Apple did not immediately respond to Protocol's request for comment. Kyle Andeer, Apple's chief compliance officer, said at a hearing last week that HB2005 amounts to a "government mandate that Apple give away the App Store."
"This bill tells Apple it cannot use its own checkout lane and collect a commission in the store we built," Andeer said. The app developers supporting the bill say it would prevent Apple and Google from taking a 30% cut from sales facilitated through their app stores, a fee that they have called "highway robbery." Apple has responded that most software developers don't pay a commission and those that do often pay around 15%, claiming the main beneficiaries of the Arizona legislation would be Epic Games, Spotify and Match.com, each multibillion-dollar companies.
Google did not respond to a request for comment.
Similar legislation failed in North Dakota last month. The bills are so similar that a representative for the American Legislative Exchange Council, a right-wing organization focused on shaping state legislation, forwarded a statement expressing ALEC's opposition to the North Dakota bill to Arizona lawmakers on Feb. 15, according to an email obtained by Protocol.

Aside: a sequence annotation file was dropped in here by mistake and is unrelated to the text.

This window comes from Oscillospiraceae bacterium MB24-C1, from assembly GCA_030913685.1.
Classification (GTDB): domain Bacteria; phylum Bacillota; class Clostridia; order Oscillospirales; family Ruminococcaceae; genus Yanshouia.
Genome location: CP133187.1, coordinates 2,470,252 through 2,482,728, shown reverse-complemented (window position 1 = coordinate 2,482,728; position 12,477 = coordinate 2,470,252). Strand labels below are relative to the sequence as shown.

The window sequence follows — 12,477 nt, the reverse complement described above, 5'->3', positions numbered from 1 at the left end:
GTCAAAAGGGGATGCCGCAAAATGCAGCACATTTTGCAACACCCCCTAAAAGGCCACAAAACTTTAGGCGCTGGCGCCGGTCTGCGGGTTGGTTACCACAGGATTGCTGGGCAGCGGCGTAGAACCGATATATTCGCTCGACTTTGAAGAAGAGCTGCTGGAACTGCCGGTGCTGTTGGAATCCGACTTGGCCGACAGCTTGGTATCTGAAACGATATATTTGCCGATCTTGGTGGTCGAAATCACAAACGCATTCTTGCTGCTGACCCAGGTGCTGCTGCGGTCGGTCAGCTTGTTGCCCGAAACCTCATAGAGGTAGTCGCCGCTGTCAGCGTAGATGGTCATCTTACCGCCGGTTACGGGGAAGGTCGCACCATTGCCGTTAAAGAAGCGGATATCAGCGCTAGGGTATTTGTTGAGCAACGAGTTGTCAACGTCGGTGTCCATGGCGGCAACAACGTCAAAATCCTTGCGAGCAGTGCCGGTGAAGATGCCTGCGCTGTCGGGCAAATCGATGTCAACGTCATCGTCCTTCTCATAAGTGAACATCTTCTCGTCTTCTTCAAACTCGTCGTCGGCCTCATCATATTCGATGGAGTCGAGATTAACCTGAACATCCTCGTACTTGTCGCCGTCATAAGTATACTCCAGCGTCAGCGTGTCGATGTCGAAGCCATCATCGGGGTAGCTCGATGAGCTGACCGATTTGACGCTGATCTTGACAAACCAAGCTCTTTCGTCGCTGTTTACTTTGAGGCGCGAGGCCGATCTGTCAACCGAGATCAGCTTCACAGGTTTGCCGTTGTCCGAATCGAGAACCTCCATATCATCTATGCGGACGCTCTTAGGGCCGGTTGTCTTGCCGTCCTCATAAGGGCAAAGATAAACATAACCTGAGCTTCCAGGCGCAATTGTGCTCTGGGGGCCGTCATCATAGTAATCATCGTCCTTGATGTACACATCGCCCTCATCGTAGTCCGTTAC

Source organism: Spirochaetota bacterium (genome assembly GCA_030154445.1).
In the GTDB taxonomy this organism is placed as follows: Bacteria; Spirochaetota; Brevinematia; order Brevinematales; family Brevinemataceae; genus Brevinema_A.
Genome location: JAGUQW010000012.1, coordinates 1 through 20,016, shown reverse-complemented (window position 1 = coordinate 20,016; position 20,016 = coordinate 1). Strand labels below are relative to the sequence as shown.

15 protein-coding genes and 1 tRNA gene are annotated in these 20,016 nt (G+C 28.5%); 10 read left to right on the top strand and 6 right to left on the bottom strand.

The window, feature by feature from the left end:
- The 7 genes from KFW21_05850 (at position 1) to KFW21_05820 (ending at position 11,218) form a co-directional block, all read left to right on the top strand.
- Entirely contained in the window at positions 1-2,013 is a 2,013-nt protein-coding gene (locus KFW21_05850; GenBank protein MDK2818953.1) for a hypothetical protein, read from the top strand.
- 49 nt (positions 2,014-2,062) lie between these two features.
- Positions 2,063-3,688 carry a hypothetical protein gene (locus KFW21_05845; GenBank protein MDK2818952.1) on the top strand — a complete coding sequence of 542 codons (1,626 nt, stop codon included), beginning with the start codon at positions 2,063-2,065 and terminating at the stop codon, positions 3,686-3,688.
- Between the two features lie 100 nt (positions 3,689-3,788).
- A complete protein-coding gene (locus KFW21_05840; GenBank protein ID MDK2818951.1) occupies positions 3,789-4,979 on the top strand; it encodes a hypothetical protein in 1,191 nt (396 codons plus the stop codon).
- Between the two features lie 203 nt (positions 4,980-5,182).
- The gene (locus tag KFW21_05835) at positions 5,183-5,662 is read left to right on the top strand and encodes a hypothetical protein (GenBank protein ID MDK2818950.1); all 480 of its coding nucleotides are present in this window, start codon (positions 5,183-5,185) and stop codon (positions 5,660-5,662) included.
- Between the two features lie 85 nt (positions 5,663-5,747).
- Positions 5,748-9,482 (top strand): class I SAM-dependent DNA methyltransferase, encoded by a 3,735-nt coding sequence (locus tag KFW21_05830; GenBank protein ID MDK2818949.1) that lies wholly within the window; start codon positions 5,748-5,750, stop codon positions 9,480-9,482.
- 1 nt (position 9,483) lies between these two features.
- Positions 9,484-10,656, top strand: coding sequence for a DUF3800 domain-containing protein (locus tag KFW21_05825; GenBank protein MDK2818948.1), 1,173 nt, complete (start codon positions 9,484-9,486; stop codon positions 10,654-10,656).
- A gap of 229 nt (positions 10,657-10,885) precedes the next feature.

"The legislation introduced in North Dakota is virtually the same as what has been proposed in the strike-everything amendment to HB 2005," the ALEC lobbyist wrote. "I am comfortable sharing the North Dakota version [of the ALEC opposition statement] with you, as the sentiments are likely to be the same."
But the North Dakota legislation was broader — it would have forced major platforms to allow alternate app stores altogether, while the Arizona legislation only bars Apple and Google from forcing their payment-processing systems onto developers.
"I think it's just an easier bill," said David Heinemeier Hansson, the co-founder and CTO of Basecamp, who has been an outspoken antitrust advocate ever since he got into a public fight with Apple over his email service's payment system last year. He's been involved with the Coalition for App Fairness and testified in support of the Arizona legislation last week.
He said he's blown away by how quickly the Arizona legislation is moving. It was introduced on Feb. 10 and quickly voted out of committee last week. "Maybe it doesn't pass, but it would be mind-blowing if it did — it would change the entire ecosystem of Big Tech," Hansson said. "This would be the first major piece of legislation anywhere in the world that's directly addressing this monopoly power and providing the relief, not just slapping them with a fine."
Overnight, Hansson said, Arizona could become "the most attractive place in the world to start a new business that sells software through the app stores."